Into this Yorkshire maelstrom arrives handsome curate William Weightman (Oliver Jackson-Cohen, The Lost Daughter), instantly winning over Charlotte and Anne with his lyrical sermons and his Valentine's wishes, and the village of Haworth as well, but initially leaving the guarded Emily sceptical. So, when Patrick decrees that William will help with Emily's French lessons, she's reluctant in general — including about their burgeoning connection. In a movie filled with standout scenes so potent that many other flicks would long to possess them, a debate in the Gallic tongue about blind faith proves one of Emily's most electrifying. That said, sparks don't merely fly in verbal discussions, as the frantic but careful attention given to the era's complicated disrobing demonstrates once Emily and William submit to their smouldering attraction.

Teaming up with cinematographer Nanu Segal (A Spy Among Friends) and editor Sam Sneade (The Suspect) — and with strings-fuelled assistance from composer Abel Korzeniowski (The Courier) — O'Connor finds heat and solace against the picture's bucolic backdrop. At its lustiest, Emily never threatens Lady Chatterley's Lover, but it too is earthy, full-hearted and focused on a tactile romance. The impressionistic filmmaking itself evokes the whirlwind of sensations swirling and stirring inside its central figure, whether the movie is cutting to black, deploying handheld camerawork or energetically setting the pace through quick edits. Throw in that often-urgent score, as well as elemental sound design that whirrs with the wind but also knows how to punctuate its emotions with silence, and to watch Emily is to feel as feverish as O'Connor contends that Emily did, or might've, or could've.

It isn't just a compliment to O'Connor to note that she pens and helms a feature she would've once fronted. Such is the now-director's standing as an actor — in a career that's also spanned Love and Other Catastrophes, A.I. Artificial Intelligence, The Hunter, The Conjuring 2, Cleverman and The End — that they're words of praise to Mackey as well. The Sex Education star ripples with intensity even in the stillest and quietest of moments, constantly conveying Emily's ever-churning thoughts and feelings in something as simple but loaded as a pensive gaze. Emily adores peering intently at her face and Mackey is up to the scrutiny, but one of her powerhouse scenes involves Emily donning a mask. Playing a storytelling game, and bringing to mind the origins of Mary Shelley's Frankenstein in the process, she spooks Charlotte, Anne, Branwell and William by claiming to be the spirit of the Brontës' dead mother. How symbolic this exchange is, too, laying bare the influence of grief upon the family and displaying what Emily is capable of when she doesn't have to worry about the face she's showing the world.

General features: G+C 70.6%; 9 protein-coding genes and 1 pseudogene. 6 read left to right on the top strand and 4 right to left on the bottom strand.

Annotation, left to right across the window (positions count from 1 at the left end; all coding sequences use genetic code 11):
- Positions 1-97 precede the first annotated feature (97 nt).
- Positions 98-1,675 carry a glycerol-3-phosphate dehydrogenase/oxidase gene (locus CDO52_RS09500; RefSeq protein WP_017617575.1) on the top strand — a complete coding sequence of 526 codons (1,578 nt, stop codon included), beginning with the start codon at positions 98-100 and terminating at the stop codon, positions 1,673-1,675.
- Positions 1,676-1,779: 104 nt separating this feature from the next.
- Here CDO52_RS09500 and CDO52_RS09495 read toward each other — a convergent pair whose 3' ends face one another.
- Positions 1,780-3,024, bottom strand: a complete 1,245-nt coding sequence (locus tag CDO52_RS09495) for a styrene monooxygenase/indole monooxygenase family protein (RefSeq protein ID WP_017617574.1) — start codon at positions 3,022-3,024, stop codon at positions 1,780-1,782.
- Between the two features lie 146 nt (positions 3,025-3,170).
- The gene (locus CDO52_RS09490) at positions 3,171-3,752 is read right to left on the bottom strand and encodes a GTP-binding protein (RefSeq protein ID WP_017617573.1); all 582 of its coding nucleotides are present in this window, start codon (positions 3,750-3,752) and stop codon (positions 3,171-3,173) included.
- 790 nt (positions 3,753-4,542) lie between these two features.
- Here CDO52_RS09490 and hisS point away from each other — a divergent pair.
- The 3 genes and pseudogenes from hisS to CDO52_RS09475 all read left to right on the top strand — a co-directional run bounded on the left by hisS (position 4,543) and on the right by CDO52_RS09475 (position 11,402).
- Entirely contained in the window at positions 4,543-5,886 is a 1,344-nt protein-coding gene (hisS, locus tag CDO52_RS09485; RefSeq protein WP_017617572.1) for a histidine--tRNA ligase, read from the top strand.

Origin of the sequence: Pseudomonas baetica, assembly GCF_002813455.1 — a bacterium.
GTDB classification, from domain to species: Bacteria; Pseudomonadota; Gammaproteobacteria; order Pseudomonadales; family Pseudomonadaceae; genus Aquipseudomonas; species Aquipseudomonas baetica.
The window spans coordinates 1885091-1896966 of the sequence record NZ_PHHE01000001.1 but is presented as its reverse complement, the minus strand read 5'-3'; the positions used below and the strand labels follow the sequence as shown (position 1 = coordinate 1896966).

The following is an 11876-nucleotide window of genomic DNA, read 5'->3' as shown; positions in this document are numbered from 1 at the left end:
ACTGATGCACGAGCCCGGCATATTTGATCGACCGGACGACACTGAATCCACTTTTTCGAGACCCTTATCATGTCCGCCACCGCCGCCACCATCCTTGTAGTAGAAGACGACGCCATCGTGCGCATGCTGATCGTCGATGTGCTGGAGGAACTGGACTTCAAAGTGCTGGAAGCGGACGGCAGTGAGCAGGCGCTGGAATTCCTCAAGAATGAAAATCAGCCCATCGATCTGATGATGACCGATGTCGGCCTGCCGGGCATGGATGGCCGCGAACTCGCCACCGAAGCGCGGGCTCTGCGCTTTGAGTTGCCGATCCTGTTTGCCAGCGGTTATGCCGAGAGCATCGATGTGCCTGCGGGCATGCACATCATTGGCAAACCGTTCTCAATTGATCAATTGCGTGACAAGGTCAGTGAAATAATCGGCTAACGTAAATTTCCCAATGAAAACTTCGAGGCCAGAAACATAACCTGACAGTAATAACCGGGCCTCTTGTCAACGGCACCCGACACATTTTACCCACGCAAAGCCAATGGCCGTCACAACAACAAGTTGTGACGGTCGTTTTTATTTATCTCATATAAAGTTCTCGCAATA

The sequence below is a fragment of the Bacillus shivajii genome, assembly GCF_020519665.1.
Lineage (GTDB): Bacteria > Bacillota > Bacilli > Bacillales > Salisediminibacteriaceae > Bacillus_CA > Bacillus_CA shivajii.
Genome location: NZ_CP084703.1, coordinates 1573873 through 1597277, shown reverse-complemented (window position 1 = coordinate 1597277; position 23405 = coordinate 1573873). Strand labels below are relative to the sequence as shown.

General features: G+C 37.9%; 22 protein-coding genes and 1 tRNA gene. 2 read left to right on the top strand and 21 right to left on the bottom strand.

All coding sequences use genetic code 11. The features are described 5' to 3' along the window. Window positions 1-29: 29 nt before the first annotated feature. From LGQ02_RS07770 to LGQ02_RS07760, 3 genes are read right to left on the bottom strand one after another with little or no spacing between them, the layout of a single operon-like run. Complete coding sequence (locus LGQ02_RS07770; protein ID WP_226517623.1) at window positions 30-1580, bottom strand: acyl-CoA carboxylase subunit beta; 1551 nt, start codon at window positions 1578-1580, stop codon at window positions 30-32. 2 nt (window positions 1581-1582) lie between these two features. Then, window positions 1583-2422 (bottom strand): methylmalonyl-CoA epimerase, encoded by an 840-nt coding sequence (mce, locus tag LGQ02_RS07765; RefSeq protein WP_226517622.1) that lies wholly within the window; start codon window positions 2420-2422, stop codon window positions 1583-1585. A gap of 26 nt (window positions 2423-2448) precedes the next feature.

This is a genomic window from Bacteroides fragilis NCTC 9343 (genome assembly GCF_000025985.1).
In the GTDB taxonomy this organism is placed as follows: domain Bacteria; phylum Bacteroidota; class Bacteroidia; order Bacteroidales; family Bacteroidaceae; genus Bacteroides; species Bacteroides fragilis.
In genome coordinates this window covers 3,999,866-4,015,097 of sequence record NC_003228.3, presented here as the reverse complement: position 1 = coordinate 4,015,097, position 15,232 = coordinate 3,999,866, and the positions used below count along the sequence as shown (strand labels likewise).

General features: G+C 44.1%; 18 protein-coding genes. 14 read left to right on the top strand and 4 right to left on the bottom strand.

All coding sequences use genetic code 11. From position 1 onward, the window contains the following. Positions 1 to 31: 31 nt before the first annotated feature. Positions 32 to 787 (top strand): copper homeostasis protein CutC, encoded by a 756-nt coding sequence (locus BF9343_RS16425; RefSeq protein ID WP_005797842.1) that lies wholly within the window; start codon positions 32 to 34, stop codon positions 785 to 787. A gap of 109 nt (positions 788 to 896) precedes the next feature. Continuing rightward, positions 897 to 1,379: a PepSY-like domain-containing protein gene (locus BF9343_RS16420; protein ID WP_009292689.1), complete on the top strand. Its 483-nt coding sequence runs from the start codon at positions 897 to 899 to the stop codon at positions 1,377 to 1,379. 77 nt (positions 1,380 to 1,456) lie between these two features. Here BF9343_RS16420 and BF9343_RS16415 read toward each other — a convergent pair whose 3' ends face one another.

How wonderful it'd be to see Mackey cast as Catherine in a future adaptation of Wuthering Heights as well, if another soon joins the many past takes — 1939's Oscar-nominee, 1992's Juliette Binoche-led flick and 2011's Andrea Arnold (Cow)-directed one, to name a few — on-screen. For now, though, if there's a misstep in Emily, it's the nods given to the Brontës' speculated sibling rivalry. All three sisters made their mark on the page, and on history — Charlotte is responsible for Jane Eyre, of course, and Anne for Agnes Grey and The Tenant of Wildfell Hall — and having them in competition with each other feels reductive. Still, it never undoes the movie, and it does help answer the big early question slung Emily's way. How did she write Wuthering Heights? In a family of sharp, intelligent, talented women, by being utterly and unflinchingly herself.